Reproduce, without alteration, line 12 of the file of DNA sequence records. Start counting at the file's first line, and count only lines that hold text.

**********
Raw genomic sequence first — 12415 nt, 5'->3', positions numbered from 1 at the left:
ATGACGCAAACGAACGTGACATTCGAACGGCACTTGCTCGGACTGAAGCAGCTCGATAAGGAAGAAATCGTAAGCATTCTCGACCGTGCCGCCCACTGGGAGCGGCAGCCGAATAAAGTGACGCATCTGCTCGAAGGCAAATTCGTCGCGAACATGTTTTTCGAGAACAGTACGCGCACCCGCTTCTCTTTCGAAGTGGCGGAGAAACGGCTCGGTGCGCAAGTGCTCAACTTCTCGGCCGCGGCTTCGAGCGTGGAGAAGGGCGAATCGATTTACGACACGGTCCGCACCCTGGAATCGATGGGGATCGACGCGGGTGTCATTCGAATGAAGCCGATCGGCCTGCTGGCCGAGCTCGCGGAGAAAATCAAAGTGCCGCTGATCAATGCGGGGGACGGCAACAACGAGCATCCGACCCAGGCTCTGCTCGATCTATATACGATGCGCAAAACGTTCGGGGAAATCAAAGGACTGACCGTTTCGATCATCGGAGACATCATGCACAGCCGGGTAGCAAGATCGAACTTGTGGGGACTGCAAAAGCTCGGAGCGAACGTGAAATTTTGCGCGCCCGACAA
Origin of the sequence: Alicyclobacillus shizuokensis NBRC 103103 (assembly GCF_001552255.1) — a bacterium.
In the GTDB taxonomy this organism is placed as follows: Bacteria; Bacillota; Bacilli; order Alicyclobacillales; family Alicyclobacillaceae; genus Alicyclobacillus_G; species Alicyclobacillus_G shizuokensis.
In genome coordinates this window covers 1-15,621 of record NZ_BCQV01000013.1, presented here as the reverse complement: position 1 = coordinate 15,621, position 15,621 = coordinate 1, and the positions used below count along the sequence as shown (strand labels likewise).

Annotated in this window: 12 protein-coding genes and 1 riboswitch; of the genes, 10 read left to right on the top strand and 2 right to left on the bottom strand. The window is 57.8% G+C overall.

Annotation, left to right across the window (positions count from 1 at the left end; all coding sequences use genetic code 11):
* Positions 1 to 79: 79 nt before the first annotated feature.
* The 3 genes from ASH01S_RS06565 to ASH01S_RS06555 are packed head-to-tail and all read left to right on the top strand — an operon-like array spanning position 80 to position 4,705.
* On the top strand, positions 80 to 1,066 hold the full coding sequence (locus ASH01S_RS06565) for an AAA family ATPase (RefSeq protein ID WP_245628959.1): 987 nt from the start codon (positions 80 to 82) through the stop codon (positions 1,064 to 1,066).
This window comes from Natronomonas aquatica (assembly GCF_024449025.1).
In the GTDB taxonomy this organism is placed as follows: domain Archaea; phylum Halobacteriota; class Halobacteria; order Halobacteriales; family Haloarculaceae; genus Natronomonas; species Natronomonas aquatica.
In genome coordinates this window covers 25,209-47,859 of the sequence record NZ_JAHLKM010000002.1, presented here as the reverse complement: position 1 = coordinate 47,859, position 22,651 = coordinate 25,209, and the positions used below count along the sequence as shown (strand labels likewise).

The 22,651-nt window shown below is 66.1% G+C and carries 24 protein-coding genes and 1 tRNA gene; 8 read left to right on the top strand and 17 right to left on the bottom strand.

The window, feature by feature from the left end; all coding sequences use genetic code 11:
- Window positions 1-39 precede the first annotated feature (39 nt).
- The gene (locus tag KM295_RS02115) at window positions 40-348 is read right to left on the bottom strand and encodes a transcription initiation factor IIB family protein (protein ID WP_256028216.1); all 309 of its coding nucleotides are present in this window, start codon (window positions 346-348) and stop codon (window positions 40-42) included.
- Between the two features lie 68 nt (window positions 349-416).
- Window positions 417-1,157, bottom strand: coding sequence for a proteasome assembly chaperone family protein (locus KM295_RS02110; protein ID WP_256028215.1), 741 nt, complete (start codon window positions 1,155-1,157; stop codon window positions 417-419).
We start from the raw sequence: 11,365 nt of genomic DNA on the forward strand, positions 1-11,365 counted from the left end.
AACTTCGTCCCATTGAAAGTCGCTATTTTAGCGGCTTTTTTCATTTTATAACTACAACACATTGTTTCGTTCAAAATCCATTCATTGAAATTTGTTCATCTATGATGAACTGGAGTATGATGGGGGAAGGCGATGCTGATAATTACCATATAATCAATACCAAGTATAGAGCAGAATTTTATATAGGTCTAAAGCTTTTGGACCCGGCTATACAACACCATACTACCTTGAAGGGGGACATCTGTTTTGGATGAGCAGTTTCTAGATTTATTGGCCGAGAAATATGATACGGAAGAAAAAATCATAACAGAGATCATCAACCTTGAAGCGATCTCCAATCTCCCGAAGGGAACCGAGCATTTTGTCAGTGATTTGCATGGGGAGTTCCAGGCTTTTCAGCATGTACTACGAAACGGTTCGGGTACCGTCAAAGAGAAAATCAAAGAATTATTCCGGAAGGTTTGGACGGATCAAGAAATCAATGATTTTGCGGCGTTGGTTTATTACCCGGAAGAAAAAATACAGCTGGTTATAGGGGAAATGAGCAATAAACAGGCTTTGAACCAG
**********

In the GTDB taxonomy this organism is placed as follows: domain Archaea; phylum Halobacteriota; class Halobacteria; order Halobacteriales; family Haloarculaceae; genus Natronomonas; species Natronomonas aquatica.